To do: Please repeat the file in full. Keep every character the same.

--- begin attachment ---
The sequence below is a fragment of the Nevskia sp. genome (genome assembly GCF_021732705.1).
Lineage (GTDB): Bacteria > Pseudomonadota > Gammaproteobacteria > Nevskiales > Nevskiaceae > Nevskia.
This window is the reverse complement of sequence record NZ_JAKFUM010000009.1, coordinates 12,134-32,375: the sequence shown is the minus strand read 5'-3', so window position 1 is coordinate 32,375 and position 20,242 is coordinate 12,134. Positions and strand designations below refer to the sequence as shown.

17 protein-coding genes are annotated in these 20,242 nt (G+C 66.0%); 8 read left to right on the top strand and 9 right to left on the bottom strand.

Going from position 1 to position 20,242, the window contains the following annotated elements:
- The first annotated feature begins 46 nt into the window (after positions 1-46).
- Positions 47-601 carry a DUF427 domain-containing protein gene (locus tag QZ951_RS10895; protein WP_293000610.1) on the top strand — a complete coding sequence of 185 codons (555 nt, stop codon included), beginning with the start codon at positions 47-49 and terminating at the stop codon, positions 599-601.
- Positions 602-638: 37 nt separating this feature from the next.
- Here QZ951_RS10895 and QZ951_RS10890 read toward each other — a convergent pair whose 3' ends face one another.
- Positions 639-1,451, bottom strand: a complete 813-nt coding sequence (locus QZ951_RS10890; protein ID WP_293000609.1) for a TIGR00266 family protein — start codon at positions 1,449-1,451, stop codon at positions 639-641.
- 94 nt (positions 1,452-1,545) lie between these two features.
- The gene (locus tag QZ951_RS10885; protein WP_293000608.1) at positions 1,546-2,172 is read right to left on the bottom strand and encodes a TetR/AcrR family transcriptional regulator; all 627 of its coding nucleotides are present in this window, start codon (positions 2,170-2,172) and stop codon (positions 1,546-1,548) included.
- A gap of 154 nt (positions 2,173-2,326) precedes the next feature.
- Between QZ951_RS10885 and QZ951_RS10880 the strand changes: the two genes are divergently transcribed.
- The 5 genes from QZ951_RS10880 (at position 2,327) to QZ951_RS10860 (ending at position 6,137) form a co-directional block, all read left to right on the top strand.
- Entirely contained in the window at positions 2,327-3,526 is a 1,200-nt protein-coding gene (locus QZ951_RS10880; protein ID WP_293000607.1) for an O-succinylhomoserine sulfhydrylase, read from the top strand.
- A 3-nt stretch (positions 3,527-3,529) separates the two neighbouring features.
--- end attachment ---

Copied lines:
The sequence below is a fragment of the Nevskia sp. genome (genome assembly GCF_021732705.1).
Lineage (GTDB): Bacteria > Pseudomonadota > Gammaproteobacteria > Nevskiales > Nevskiaceae > Nevskia.
This window is the reverse complement of sequence record NZ_JAKFUM010000009.1, coordinates 12,134-32,375: the sequence shown is the minus strand read 5'-3', so window position 1 is coordinate 32,375 and position 20,242 is coordinate 12,134. Positions and strand designations below refer to the sequence as shown.

17 protein-coding genes are annotated in these 20,242 nt (G+C 66.0%); 8 read left to right on the top strand and 9 right to left on the bottom strand.

Going from position 1 to position 20,242, the window contains the following annotated elements:
- The first annotated feature begins 46 nt into the window (after positions 1-46).
- Positions 47-601 carry a DUF427 domain-containing protein gene (locus tag QZ951_RS10895; protein WP_293000610.1) on the top strand — a complete coding sequence of 185 codons (555 nt, stop codon included), beginning with the start codon at positions 47-49 and terminating at the stop codon, positions 599-601.
- Positions 602-638: 37 nt separating this feature from the next.
- Here QZ951_RS10895 and QZ951_RS10890 read toward each other — a convergent pair whose 3' ends face one another.
- Positions 639-1,451, bottom strand: a complete 813-nt coding sequence (locus QZ951_RS10890; protein ID WP_293000609.1) for a TIGR00266 family protein — start codon at positions 1,449-1,451, stop codon at positions 639-641.
- 94 nt (positions 1,452-1,545) lie between these two features.
- The gene (locus tag QZ951_RS10885; protein WP_293000608.1) at positions 1,546-2,172 is read right to left on the bottom strand and encodes a TetR/AcrR family transcriptional regulator; all 627 of its coding nucleotides are present in this window, start codon (positions 2,170-2,172) and stop codon (positions 1,546-1,548) included.
- A gap of 154 nt (positions 2,173-2,326) precedes the next feature.
- Between QZ951_RS10885 and QZ951_RS10880 the strand changes: the two genes are divergently transcribed.
- The 5 genes from QZ951_RS10880 (at position 2,327) to QZ951_RS10860 (ending at position 6,137) form a co-directional block, all read left to right on the top strand.
- Entirely contained in the window at positions 2,327-3,526 is a 1,200-nt protein-coding gene (locus QZ951_RS10880; protein ID WP_293000607.1) for an O-succinylhomoserine sulfhydrylase, read from the top strand.
- A 3-nt stretch (positions 3,527-3,529) separates the two neighbouring features.